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Eagles likely to bring WR Nelson Agholor back, but not with a $9.4 million salary-cap number

The Eagles seem to want the former first-round pick back, if he's willing to sign an extension that lowers his cap number.

Nelson Agholor (13) evading a tackle by Bears safety Deon Bush (26) during the teams' playoff game in January.
Nelson Agholor (13) evading a tackle by Bears safety Deon Bush (26) during the teams' playoff game in January.Read moreTIM TAI / Staff Photographer

INDIANAPOLIS — With 15 unrestricted free-agents-to-be and a number of other players carrying 2019 salary-cap numbers that far exceed their recent production, Howie Roseman and the Eagles have quite a few difficult decisions to make in the next couple of weeks.

“It’s a hard time of the year,’’ the team’s executive vice president of football operations conceded Wednesday. “We have a lot of free agents.

“We have a lot of guys who have had tremendous success and who we’ve had tremendous success with. Guys who are high-character guys and good people. It’s going to be a challenging couple of weeks for us to make those decisions.’’

One of those difficult decisions will be what to do with wide receiver Nelson Agholor.

The Eagles exercised the fifth-year option on Agholor’s rookie deal last April, preventing him from becoming a free agent next month. But that extra year comes with a $9.4 million cap number. Agholor’s 2018 cap number was just $3.0 million.

It’s highly unlikely that Agholor, who had a career-high 64 receptions last season but saw most of his other pass-catching numbers drop well below those from his 2017 breakout season, will play for the Eagles this season with a $9.4 million cap number.

They either will release him and use free agency or the draft or the trade market to find another slot receiver, or, more likely, they will try to sign him to an extension that includes a significantly lower cap number in ’19 and ‘20.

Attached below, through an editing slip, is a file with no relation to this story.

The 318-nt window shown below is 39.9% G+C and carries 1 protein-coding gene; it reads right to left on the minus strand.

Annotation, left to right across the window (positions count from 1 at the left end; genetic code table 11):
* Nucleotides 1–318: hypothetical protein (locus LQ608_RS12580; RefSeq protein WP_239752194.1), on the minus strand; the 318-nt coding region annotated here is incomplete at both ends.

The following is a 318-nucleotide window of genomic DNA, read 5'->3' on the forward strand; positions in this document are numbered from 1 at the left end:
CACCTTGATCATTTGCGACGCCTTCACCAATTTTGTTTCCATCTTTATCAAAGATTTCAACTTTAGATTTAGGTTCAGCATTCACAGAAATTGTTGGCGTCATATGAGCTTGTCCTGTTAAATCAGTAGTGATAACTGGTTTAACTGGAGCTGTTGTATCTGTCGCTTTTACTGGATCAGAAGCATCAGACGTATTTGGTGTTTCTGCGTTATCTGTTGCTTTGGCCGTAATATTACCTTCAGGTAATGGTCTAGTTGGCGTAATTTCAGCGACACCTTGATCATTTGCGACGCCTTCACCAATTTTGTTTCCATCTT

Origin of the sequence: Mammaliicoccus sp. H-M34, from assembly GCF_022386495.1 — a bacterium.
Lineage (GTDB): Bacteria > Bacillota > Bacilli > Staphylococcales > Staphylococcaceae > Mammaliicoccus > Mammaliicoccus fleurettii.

The Eagles like Agholor, who was the team’s first-round pick in 2015, when Roseman was in broom-closet exile and Chip Kelly still was calling the personnel shots.

He’s one of the hardest workers on the team and a perpetually positive guy. After struggling mightily in his first two NFL seasons, he played an integral role in their Super Bowl run two years ago, catching a career-high eight touchdown passes and leading the team in third-down and red-zone receptions.

Agholor is better suited for the slot than outside. But given his ho-hum 2018 numbers, and the emergence last year of rookie tight end Dallas Goedert and the Eagles’ increasing use of 12 personnel with Goedert and Zach Ertz — they used 11 personnel just 53.7 percent of the time last season, the lowest percentage in Pederson’s three years as head coach — there’s virtually no chance they’re going to keep Agholor around with a $9.4 million cap number. But assuming he’s willing to sign an extension, he’ll likely be back.

» FROM THE ARCHIVES: Inside? Outside? Eagles receiver Nelson Agholor is confident he can thrive wherever he lines up

“Nelson, oh man,’’ Pederson said Wednesday. “Love that guy. He’s the first one in and the last one out. He’s a hard worker. Spends time [putting in extra work] before and after practice. I can’t say enough good things about him and what he’s brought to the table and what he will continue to bring.’’